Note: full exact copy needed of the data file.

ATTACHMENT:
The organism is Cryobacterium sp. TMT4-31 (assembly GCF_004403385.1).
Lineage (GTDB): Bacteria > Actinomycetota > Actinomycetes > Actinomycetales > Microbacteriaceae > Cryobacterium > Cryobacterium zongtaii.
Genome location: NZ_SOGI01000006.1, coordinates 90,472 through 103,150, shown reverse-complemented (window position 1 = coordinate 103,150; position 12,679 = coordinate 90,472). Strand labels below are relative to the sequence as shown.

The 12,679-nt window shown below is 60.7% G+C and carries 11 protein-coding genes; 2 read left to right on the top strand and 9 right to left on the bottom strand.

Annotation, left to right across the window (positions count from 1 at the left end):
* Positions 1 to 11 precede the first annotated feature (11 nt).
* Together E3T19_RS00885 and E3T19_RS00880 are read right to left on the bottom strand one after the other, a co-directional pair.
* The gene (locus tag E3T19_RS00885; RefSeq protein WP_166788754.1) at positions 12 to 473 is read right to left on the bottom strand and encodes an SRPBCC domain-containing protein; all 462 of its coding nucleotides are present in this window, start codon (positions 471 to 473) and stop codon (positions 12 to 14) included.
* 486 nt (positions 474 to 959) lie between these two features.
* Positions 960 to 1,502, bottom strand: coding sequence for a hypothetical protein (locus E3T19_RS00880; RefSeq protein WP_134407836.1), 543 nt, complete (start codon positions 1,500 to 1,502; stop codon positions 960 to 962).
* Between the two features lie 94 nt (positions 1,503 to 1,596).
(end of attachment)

The organism is Cryobacterium sp. TMT4-31 (assembly GCF_004403385.1).
Lineage (GTDB): Bacteria > Actinomycetota > Actinomycetes > Actinomycetales > Microbacteriaceae > Cryobacterium > Cryobacterium zongtaii.
Genome location: NZ_SOGI01000006.1, coordinates 90,472 through 103,150, shown reverse-complemented (window position 1 = coordinate 103,150; position 12,679 = coordinate 90,472). Strand labels below are relative to the sequence as shown.

The 12,679-nt window shown below is 60.7% G+C and carries 11 protein-coding genes; 2 read left to right on the top strand and 9 right to left on the bottom strand.

Annotation, left to right across the window (positions count from 1 at the left end):
* Positions 1 to 11 precede the first annotated feature (11 nt).
* Together E3T19_RS00885 and E3T19_RS00880 are read right to left on the bottom strand one after the other, a co-directional pair.
* The gene (locus tag E3T19_RS00885; RefSeq protein WP_166788754.1) at positions 12 to 473 is read right to left on the bottom strand and encodes an SRPBCC domain-containing protein; all 462 of its coding nucleotides are present in this window, start codon (positions 471 to 473) and stop codon (positions 12 to 14) included.
* 486 nt (positions 474 to 959) lie between these two features.
* Positions 960 to 1,502, bottom strand: coding sequence for a hypothetical protein (locus E3T19_RS00880; RefSeq protein WP_134407836.1), 543 nt, complete (start codon positions 1,500 to 1,502; stop codon positions 960 to 962).
* Between the two features lie 94 nt (positions 1,503 to 1,596).